From World comes a range of men’s clothing of great architecture and finish. The range nicely avoids being dour, and with subtle detailing and flicks of colour, talks of poise.

The shirt on the obliging mannequin is called ‘Hills Alive’ – robust cotton, with brilliant orange buttons against clean stripes of blue. Over the shirt is the ‘Friedrich Jacket’ – done in a fine-knit wool in tones of charcoal and mushroom. Across the breast is embroidered, in silver thread, the word MAN in a fascinating cross between typography and seismic charts.

And the trousers are ‘Hills Alive’ shorts – worked in a heavy waxed cotton, given a few splashes resembling bleach spots, and secretly lined inside with panels of enchanting print depicting lots of little houses.
World Man’s clothes are both garments, as well as voyages into the stylish.

Spotted at Kilt, 100 Victoria Street, is this ‘Ruffle Clutch’ bag. It is a big, bold, squishy, synthetic piece of fun accessory. And it comes in a number of unusual pastel colours like sunset-yellow, mocha-brown, and powdery-pink.

Lost in a world of soft gold

It is called the ‘Love Dress’.
It is from the Alexandra Owen 2010/11 collection.
And it is magic.
The fabric is sand-washed silk; the silk being tumbled with small stones to give it a brushed and slightly chalky feel. This treatment, coupled with the serendipitous colour, gives the fabric a fascinating appeal; not unlike the secret gleam of ancient gold artifacts in a museum.

The architecture and styling of the dress pays tribute to the 1930s-40s spirit of two-part assembly: a fitting bodice with a swooping skirt. The bodice, through ingenious stitching and gathering, has a wonderful complexity of volumes and horizontal accents, while the skirt is a pure waterfall of drapery. It is the sheer amount of fabric that allows this luxurious drop – the rolled hemline actually travels 9m in circumference.

Inside the dress is a cotton lining for strength and comfort. And while unseen, it further carries the theme of finesse with its Paisley patterning which is flecked with bronze and burnt Sienna sparkles.
The ‘Love Dress’ is at Alexandra Owen, 253 Wakefield Street, Wellington.

Meet Virginia Heel, the shoe

One of the memorable 2010 Fashion Week shows was the exhibition of shoes by Kathryn Wilson. It was a walk-past of excellently crafted and often humorous designs where the audience focus was unequivocally on the shoes as the stage was set 1.2 metres higher than usual. And being a catwalk, the audience could see the shoes actually performing – not always evident from a static display.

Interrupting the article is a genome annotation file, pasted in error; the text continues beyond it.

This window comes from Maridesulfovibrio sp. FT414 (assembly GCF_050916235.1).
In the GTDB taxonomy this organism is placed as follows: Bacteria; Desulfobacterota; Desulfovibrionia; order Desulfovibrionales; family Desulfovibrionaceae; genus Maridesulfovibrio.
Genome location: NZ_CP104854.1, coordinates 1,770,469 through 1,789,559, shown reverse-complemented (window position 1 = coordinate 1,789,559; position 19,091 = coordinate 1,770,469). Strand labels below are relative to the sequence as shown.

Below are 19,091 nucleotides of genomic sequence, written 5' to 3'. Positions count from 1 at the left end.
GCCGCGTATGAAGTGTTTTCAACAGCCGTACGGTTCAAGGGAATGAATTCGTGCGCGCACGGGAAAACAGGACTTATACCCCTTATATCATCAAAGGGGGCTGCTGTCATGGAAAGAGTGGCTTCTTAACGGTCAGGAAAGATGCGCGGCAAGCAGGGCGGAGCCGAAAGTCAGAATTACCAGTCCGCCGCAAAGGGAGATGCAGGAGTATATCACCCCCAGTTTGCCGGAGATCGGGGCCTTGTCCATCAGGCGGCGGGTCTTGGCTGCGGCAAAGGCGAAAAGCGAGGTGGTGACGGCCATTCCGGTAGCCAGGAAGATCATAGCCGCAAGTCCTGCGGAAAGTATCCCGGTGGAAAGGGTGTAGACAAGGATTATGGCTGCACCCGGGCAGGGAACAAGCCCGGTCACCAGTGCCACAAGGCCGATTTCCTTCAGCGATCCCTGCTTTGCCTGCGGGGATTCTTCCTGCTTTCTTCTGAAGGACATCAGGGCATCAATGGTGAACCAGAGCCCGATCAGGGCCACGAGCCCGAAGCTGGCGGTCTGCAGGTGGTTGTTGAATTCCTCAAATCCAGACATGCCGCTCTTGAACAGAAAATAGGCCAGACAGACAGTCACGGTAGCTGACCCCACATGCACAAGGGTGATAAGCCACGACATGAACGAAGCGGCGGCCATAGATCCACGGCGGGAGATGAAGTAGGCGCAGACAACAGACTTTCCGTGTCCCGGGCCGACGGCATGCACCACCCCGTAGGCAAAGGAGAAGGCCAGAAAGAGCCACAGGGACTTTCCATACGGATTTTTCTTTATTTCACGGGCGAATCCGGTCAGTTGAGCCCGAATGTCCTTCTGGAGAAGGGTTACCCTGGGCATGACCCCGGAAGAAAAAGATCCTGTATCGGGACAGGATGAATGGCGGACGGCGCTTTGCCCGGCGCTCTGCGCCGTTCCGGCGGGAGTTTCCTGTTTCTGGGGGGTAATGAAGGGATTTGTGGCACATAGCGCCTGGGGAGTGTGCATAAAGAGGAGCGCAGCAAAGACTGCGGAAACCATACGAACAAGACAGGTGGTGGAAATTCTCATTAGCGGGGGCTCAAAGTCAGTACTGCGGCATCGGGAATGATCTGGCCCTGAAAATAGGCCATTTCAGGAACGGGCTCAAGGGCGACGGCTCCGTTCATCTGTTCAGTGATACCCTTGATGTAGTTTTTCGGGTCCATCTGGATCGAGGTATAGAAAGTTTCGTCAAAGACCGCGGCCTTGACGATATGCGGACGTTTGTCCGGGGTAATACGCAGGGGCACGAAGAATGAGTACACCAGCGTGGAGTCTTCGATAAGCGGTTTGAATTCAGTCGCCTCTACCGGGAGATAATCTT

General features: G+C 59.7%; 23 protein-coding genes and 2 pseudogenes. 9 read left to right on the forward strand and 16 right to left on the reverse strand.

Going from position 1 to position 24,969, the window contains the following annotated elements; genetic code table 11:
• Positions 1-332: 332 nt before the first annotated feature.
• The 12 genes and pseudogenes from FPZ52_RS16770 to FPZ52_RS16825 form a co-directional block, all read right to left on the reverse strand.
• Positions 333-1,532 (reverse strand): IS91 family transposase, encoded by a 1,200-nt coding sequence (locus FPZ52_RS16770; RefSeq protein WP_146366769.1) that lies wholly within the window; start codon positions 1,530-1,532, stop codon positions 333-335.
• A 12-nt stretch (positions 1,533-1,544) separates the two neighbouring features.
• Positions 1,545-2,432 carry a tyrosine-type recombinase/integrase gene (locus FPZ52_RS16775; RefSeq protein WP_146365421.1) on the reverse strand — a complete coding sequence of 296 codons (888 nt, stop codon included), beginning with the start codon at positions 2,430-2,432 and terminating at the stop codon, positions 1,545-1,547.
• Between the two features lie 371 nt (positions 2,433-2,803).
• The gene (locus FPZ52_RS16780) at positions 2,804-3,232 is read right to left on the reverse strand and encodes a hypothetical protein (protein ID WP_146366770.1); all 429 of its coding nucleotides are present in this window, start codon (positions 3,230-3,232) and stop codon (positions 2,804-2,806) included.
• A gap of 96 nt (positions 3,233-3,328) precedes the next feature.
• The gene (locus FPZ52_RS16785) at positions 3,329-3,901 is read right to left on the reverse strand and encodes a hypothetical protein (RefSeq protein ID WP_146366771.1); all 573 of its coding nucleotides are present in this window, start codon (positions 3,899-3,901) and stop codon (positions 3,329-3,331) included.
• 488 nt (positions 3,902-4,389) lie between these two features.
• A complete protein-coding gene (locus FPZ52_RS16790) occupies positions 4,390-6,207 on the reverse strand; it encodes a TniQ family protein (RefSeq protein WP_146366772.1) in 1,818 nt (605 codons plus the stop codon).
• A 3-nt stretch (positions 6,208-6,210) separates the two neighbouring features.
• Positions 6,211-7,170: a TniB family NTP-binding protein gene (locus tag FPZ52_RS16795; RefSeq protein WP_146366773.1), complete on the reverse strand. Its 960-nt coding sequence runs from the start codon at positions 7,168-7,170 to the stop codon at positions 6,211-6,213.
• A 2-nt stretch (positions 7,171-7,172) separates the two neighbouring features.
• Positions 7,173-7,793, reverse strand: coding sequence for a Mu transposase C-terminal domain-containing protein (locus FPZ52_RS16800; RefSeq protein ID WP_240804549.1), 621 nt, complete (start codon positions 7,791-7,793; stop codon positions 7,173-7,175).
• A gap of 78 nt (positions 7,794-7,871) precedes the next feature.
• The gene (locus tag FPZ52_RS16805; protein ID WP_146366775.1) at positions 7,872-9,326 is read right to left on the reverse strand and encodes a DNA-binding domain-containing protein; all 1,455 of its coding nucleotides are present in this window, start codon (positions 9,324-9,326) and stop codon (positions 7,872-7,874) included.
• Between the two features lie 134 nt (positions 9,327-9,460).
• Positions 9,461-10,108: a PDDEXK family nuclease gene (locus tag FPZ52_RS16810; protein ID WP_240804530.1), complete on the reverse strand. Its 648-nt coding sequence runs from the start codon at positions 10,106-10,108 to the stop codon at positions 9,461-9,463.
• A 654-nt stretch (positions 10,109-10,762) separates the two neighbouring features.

Kathryn Wilson’s show was a milestone for her brand which had been launched seven years prior, and before this, of course, were years of training. Part of her overseas training was done in Nottingham whose heritage of fabric manufacturing combined with access to many of the world’s leading practitioners of design and construction, made study there very sought after.

Such training, which included detailed study of where to source materials, is evident in this design –the Virginia Heel – performed in a ladder of cafe-au-lait, tan and black leather straps. Everything is cleanly worked: the stitching, the precision cutting, the folding under and curling over. Virginia Heel, part of Wilson’s 2010 range, is at MP (formerly Maggie Potter), 100 Willis Street, Wellington.

A Field of Triangles

With cotton being one of the world’s biggest crops, it is so easy to look away from the sheer weight of insecticides used in its growing, the dismal pay received by so many people in the industry, and the toxicity of the chemicals used for bleaching and colouring. Such things are modern responses to a colossal demand for the material, yet they are not universally viewed as safe or reasonable. The Wellington design house of Kowtow, run by Gosia Piatek, bases its cotton procurement on the principles of organic growing, fair trade guidelines, dyes which avoid poisonous effluent, and a packaging-shipping model leaving minimal waste.

Within this commercial paradigm, Kowtow produces garment which satisfy a growing consciousness, but without being strident. Each garment comes with a tiny booklet simply outlining how they operate, and lets the customer decide how they feel. The photo shows one of Kowtow’s arrestingly graphic T-shirts called the ‘Yelena Tee’. The original artwork is by Wellington artist Yelena Barbalich, one of a community of ‘outsider’ artists.